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This report is taken from PN Review 117, Volume 24 Number 1, September - October 1997.

Beating the Bounds Lawrence Sail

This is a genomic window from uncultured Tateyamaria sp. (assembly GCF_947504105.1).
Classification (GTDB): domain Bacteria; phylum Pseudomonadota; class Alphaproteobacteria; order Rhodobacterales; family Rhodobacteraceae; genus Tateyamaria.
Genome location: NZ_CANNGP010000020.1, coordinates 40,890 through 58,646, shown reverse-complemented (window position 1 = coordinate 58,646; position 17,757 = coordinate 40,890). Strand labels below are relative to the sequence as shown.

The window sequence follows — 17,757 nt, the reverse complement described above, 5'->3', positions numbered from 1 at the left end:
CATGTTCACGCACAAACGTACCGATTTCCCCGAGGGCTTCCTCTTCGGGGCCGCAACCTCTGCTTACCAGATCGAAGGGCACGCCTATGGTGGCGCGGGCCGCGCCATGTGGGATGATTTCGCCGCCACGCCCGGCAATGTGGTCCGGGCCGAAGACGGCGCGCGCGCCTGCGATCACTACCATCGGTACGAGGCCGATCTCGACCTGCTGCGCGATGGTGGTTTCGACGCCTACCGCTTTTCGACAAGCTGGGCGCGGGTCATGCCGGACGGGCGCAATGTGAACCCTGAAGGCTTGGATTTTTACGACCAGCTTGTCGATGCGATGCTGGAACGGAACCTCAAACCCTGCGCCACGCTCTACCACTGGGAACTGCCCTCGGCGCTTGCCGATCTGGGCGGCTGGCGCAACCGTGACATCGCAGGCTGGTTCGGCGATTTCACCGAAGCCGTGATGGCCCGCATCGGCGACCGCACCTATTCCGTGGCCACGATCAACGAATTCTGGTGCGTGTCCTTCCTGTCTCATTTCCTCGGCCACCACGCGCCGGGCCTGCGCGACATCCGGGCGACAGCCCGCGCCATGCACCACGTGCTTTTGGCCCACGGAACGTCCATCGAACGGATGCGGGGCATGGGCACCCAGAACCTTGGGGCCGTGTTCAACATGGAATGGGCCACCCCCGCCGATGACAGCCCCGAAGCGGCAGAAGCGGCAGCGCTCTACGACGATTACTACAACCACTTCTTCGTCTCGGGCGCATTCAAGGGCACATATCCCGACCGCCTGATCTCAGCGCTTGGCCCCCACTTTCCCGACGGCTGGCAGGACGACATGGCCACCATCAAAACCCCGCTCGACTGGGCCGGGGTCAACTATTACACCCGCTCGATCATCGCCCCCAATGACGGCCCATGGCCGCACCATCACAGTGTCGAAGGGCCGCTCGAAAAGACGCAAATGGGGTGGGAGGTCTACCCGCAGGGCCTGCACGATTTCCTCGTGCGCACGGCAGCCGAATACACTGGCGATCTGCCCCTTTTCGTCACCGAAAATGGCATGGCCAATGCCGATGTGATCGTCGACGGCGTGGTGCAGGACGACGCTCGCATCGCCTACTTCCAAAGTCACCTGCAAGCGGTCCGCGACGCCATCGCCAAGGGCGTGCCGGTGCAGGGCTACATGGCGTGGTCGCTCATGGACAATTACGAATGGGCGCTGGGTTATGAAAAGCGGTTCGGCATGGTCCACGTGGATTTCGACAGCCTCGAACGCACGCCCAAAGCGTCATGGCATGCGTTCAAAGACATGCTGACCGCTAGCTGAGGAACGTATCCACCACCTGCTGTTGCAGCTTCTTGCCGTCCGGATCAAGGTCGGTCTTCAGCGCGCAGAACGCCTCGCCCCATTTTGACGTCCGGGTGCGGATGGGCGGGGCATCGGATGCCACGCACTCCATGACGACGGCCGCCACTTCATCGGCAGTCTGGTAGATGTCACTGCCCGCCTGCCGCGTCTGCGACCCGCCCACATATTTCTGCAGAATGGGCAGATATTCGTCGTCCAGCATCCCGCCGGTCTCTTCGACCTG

The last Sunday in May; and a walk of twelve miles or so on the eastern side of Dartmoor revealing a world every bit as beautiful as Hopkins found the bluebells in Hodder Wood at the same time of year, in 1873, or D.H. Lawrence the Cornish ones, forty-three Mays and a whole changed world later. In the banks and hedgerows of the lanes skirting the open moor, were drifts of pink purslane, along with stichwort, red campion, herb robert: at the edges of the moor itself, stands of bluebells, their elusive colour heightened by the sunlit ginger of last year's bracken among which they were growing. Here and there, creamy clusters of flowers weighting the upper branches of the rowans. And as a complement to all this, near the end of the walk, there came a view from the higher moor back towards the village from which we had set out. There was no mistaking the focal point of the church, with its square tower harboured by tall trees. To one side lay the lush green of a field tamed to a cricket pitch, where fifteen diminutive figures stood, each in his allotted place. They went about their rituals like figures in a dream: even a cry of 'Howzat!', the eagerness of it softened by distance, emphasised rather than diminished the impression of a scene out of time, closed off from the outside world, to be glimpsed now and then by Wellsian explorers topping some far ridge.

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